Volume 1, Issue 26, 2008
A look at environmental education.
Wetlands are the most productive and biologically diverse but very fragile ecosystems. They are vulnerable to even small changes in their biotic and abiotic factors. In recent years, there has been concern over the continuous degradation of wetlands due to unplanned developmental activities. This necessitates inventorying, mapping and monitoring of wetlands to implement sustainable management approaches. The principal objective of this work is to evolve a strategy to identify and monitor wetlands using temporal remote sensing data. Pattern classifiers were used to extract wetlands automatically from NIR bands of MODIS and Landsat remote sensing data. MODIS provided data of 2002 to 2007, while for 1973 and 1992, IR Bands of Landsat (79m and 30m spatial resolution) data were used. Principal Components of IR bands of MODIS (250 m) were fused with IRS LISS-3 NIR (23.5 m). To extract wetlands, statistical unsupervised learning of IR bands for the respective temporal data was performed using Bayesian approach based on prior probability, mean and covariance. Temporal analysis of wetlands indicate sharp decline of 58% in Greater Bangalore attributing to intense urbanisation process, evident from 466% increase in builtup area from 1973 to 2007.
Policy Implications and Implementation of Environmental ICTPs in Developing States: Examples from Bangladesh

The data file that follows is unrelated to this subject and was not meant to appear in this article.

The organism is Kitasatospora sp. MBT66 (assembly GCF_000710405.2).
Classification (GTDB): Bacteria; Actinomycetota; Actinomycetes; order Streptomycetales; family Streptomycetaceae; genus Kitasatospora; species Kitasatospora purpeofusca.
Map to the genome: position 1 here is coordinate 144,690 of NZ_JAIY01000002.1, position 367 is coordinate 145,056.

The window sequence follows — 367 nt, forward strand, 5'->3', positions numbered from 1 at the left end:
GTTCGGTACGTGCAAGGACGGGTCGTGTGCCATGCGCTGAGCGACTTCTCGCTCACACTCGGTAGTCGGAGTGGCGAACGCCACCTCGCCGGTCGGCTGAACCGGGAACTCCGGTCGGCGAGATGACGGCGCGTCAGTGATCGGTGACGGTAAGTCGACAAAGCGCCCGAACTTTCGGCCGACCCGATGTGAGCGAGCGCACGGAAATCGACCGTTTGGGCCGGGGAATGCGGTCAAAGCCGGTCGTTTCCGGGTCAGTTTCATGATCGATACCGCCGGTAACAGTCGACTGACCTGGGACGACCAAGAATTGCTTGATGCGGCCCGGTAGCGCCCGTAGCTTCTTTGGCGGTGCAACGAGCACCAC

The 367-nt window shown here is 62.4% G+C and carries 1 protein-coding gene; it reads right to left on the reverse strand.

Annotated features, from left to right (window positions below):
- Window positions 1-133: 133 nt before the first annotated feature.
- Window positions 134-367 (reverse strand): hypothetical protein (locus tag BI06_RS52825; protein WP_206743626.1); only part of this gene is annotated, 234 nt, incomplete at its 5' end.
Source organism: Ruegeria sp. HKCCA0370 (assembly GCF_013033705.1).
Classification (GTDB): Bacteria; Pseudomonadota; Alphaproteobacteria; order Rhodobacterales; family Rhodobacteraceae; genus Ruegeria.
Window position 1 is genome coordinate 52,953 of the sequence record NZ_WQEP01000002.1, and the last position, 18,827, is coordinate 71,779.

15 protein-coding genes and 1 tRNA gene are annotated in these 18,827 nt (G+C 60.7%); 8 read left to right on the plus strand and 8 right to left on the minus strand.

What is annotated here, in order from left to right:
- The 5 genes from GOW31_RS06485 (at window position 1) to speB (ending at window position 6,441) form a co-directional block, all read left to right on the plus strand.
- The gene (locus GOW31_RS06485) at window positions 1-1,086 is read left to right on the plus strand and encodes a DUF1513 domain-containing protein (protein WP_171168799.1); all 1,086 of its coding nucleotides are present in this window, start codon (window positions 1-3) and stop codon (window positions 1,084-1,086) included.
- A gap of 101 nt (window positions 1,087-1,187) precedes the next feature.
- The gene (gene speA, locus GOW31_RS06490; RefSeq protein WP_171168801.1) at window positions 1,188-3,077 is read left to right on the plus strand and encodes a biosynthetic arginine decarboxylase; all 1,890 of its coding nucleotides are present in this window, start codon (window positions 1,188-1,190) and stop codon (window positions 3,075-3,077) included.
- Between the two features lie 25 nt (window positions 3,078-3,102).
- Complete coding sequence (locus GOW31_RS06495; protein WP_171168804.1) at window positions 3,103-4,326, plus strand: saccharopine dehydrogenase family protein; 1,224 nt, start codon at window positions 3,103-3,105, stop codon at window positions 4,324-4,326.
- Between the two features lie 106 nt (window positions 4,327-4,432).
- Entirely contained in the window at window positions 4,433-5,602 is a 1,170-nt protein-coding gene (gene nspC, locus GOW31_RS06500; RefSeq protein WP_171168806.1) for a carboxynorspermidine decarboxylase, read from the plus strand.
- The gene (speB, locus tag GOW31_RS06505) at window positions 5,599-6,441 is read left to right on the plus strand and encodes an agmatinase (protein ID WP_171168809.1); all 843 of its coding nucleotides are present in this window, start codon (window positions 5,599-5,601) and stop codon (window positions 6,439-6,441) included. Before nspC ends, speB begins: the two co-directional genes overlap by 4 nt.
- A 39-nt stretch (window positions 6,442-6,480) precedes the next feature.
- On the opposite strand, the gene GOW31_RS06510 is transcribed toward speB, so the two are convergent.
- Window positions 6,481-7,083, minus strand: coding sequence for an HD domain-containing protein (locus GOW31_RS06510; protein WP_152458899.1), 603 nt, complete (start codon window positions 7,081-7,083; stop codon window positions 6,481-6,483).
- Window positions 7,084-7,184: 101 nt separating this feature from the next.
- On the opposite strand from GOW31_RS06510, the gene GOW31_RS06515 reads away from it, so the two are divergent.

A number of International Conventions, Treaties and Protocols (ICTPs) have been produced around the world for years and decades and Bangladesh has signed a number of ICTPs after independence in 1971. Though all those are inevitable, but often the importance is not of the same magnitude. Like many other developing countries Bangladesh is also not in a position to fully implement the convention provisions. But the policy, legal instruments and programmes so far being implemented reflect participation in those initiatives. The principal constraint remains in the shortage of financial resources need to be allocated for implementation of projects.
With so much astronomy in the news, taking attention away from the wars on the planet, what should environmentalists think about the vast cosmos out there? Will the Moon, Mars, Venus, and the rest of the solar system, always remain an untrammeled wilderness? Should environmentalists, nature writers or eco-critics care or be involved? A surprising amount on this subject has already been written by those who for the purpose of this article wrote the Environmental Canon. Space exploration is about the future and we should care about the future. What we are willing to do to the solar system says a lot about humanity and our aspirations as environmentalists.
The year 2007 marks the 35th Anniversary of the Canada-US Great Lakes Water Quality Agreement (GLWQA). On April 15, 1972, Prime Minister Pierre Trudeau and President Richard Nixon signed the GLWQA. This Agreement expresses the commitment of Canada and the United States to restore and maintain the chemical, physical and biological integrity of the waters of the Great Lakes Basin Ecosystem. The GLWQA has had substantial influence on the cleanup and restoration of the region. The progress made since 1972 is evidenced by the documentation by scientists of the presence of spawning lake whitefish, the resurgence of cormorant population, the rediscovery of sturgeon populations, and the return of nesting and fledging bald eagles. Threats to the Great Lakes in the face of climate change, invasive species, habitat loss, and more, demand a renewal and revitalization of the GLWQA. The time is now to renovate the binational promises.
Annotated web sites and listing of books related to environmental science.
A look at the spiritual lives of John Wesley Powell and John Lane.